The Feds giveth and taketh away

While there is considerable discussion about the growth of federal government transfer payments to New Brunswick over the past 15 years, less focus has been put on the rise in federal government public administration GDP over that time frame.

In 1997, federal government public administration GDP (economic activity associated with the administration of federal government activities – think ACOA, DFO, gun registry in Miramichi, etc. – was $993 per New Brunswicker (in constant 2002 dollars).  By 2011, it had risen to just under $1,500 per person – the fastest growth rate among the 10 provinces across Canada over that time frame.  This province went from less than $100 more federal public admin GDP per capita than Ontario to almost $400 more per capita – a point that I am sure the folks in Ontario are making to their federal counterparts.

As we struggle to try and precisely figure out why New Brunswick`s economy is in the doldrums and how long it will last, we need to understand the impact of federal government austerity.  We won`t have hard data on this for a while but my view is that federal austerity – transfer growth stagnation, federal employment and overall spending cuts – is a big contributor to NB`s challenges – now and for the foreseeable future.

Per Capita Federal government GDP – by province (2011 and % change since 1997)*

GDP % Change
Per Capita 97-2011
NL  $1,298 128%
PE  $2,004 121%
NS  $2,094 116%
NB  $1,483 149%
QC  $ 826 132%
ON  $1,094 122%
MB  $1,074 108%
SK  $744 113%
AB  $587 98%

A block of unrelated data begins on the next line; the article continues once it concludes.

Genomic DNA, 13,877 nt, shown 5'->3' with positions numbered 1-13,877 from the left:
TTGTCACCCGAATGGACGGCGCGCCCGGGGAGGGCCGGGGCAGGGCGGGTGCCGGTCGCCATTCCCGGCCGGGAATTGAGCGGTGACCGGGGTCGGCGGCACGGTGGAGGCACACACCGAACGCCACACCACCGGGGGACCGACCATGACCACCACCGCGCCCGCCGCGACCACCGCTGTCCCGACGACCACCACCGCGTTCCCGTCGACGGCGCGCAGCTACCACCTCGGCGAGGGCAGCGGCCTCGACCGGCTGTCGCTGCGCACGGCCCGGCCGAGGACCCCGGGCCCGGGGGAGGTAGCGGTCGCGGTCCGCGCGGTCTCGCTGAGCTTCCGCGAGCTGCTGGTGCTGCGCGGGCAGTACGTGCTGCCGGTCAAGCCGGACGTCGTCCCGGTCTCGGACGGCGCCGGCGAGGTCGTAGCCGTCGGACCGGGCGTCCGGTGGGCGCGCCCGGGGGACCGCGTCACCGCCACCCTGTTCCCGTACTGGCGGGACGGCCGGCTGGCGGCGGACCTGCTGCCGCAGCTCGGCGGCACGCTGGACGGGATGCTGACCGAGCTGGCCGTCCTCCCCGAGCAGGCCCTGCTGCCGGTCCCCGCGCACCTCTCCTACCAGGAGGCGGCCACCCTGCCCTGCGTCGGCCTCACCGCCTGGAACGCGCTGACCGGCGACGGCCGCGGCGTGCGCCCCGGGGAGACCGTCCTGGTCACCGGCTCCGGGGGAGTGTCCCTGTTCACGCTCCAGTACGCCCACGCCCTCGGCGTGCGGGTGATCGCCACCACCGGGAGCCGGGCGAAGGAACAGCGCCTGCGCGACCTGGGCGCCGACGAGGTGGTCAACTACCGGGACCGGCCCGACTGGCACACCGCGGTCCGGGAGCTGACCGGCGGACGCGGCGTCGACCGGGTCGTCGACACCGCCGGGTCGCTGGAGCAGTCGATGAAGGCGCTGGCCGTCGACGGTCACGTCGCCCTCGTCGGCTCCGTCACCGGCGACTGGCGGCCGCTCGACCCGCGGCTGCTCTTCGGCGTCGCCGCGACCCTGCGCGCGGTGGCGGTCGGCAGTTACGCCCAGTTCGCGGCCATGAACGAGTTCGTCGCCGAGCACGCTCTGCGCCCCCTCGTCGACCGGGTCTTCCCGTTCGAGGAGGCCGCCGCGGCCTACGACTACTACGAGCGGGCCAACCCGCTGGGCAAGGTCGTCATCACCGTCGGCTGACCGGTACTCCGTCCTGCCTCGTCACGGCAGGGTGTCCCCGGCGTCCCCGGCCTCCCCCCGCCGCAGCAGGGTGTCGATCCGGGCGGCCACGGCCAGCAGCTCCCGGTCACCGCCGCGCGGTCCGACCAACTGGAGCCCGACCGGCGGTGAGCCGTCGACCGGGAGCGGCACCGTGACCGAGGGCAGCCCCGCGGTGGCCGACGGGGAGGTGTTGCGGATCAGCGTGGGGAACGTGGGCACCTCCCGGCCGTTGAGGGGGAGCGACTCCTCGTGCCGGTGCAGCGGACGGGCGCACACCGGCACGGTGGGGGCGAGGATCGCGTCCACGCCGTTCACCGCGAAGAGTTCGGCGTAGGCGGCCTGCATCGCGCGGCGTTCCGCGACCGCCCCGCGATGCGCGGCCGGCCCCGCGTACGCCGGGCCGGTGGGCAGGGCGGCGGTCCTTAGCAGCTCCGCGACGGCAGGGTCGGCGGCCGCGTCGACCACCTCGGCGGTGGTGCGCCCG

BC  $688 113%

*shown in 2002 dollars. Source: Statistics Canada CANSIM Tables Table 379-0025 and 051-0001.

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3 Responses to The Feds giveth and taketh away

  1. mikel says:

    I think the more likely complainers would be the western provinces. Clearly ‘federal administration’ is designed as a job creator for poorer provinces. Saskatchewan has 250,000 more people than NB, but gets half the amount per capita. I’d be interested to see exactly WHAT is included in the list of federal public administration.

  2. richard says:

    “now and for the foreseeable future.”

    The ‘forseeable future’ may be relatively short. The desire of the current masters in Ottawa to cut govt spending might turn out to be more than matched by their desire to get re-elected. Especially if the Cdn economy continues to sputter. The Conservatives hold most of the Federal ridings in NB and the loss of a few of those could be the difference between majority and minority, or worse (you’d think that Alward would be able to leverage those MPs to NB’s advantage, but he has the leadership skills of a possum). As we have a record of being easily bought, and as private sector job creation has been very weak here, sprinkling a few more fed jobs here might stave off defeat.

  3. > By 2011, it had risen to just under $1,500 per person

    I’d be interested to see the breakdown. It’s hard for me to imagine where the increase would be (and when it happened – one wonders whether 1997 is cherry-picked). And how much of an increase per capita is due to a declining population.

    Clearly, if it now decreases, given the new highs in unemployment, the debt, and out-migration, it would have (and is having) a significant impact.

    At a certain point, too, the Alward government is going to have to answer for economic performance. The gains, however modest, made under the Graham government have now disappeared, the deficit is not being properly managed, and the economic outlook is as dim as I’ve seen it in 11 years living here in the province.

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